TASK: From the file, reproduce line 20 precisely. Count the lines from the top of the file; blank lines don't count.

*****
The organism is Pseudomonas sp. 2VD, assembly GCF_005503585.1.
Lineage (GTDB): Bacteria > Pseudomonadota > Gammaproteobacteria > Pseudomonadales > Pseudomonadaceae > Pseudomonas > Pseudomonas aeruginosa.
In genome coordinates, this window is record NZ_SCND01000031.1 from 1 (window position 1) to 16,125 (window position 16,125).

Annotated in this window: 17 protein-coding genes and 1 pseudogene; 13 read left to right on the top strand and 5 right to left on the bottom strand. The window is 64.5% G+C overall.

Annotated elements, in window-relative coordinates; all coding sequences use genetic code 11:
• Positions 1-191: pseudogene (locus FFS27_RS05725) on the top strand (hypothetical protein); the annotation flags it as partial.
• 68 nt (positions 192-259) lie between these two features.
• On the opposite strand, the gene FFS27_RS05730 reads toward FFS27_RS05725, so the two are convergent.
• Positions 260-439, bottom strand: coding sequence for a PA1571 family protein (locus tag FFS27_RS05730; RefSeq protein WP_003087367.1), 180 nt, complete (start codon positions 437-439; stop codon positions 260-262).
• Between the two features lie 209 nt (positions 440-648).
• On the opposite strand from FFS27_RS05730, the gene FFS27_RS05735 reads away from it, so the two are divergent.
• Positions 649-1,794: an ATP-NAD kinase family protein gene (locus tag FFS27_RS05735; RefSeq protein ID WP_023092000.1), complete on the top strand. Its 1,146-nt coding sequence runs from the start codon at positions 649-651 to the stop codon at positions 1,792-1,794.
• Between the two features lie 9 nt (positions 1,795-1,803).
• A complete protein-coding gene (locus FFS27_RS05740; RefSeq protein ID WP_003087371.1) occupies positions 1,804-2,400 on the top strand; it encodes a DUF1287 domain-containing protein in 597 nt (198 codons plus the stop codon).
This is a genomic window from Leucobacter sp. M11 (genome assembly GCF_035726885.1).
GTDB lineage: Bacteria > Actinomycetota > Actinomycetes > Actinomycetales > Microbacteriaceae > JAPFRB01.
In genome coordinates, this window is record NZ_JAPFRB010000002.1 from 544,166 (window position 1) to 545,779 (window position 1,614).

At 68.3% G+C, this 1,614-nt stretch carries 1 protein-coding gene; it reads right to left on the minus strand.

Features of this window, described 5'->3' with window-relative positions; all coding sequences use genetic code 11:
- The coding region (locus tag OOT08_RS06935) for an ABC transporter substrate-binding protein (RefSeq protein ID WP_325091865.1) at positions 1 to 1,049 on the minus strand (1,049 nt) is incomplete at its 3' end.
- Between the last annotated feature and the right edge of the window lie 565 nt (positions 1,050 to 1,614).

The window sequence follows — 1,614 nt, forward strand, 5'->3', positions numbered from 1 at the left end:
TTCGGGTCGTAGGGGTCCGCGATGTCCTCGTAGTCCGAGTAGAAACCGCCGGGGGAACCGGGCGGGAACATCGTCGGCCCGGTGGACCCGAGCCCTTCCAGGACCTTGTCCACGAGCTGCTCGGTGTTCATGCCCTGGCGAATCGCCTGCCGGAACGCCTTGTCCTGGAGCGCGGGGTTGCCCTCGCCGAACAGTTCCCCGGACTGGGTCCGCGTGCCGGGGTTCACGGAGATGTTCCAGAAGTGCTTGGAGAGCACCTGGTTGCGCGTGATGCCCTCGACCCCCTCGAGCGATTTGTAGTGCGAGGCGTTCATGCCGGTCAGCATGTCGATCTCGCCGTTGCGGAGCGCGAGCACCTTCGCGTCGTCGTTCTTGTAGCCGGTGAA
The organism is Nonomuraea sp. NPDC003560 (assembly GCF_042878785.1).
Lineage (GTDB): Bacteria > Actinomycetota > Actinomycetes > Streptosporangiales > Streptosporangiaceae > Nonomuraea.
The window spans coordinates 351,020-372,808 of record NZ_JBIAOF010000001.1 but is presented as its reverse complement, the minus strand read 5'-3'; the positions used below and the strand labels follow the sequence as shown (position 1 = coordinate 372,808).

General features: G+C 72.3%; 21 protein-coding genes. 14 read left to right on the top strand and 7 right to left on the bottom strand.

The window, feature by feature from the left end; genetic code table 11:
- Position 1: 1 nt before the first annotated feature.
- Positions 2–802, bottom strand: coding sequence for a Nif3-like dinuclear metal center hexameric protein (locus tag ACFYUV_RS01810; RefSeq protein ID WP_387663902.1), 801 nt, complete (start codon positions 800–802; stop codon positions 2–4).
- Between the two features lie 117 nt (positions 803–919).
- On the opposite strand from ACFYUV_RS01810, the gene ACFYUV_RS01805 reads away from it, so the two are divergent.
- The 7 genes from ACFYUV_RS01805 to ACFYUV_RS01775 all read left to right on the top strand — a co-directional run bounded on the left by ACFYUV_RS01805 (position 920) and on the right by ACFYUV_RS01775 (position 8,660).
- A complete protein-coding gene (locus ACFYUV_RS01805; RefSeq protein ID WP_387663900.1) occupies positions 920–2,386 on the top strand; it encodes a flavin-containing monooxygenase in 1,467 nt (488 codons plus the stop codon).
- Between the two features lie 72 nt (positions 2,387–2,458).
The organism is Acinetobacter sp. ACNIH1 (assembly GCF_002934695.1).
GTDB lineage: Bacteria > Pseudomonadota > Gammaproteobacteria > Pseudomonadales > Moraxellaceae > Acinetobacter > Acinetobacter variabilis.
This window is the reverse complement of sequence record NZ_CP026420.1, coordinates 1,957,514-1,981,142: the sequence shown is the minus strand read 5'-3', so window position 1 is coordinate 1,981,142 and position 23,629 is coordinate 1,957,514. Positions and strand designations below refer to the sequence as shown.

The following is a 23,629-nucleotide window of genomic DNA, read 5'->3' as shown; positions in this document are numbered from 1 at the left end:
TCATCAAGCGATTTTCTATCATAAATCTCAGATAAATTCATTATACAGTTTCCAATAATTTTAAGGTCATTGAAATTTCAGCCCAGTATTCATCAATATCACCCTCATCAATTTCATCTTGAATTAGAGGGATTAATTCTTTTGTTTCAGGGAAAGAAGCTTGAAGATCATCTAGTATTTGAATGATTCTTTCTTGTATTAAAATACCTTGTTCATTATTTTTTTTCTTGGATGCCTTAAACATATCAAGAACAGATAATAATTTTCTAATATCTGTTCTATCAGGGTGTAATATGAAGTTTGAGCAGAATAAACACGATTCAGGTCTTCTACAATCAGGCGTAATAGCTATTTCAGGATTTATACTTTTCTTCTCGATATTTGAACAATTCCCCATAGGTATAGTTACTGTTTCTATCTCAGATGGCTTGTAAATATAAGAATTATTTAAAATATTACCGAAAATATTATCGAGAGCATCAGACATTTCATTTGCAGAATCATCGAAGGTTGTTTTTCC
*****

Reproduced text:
- The coding region (locus tag OOT08_RS06935) for an ABC transporter substrate-binding protein (RefSeq protein ID WP_325091865.1) at positions 1 to 1,049 on the minus strand (1,049 nt) is incomplete at its 3' end.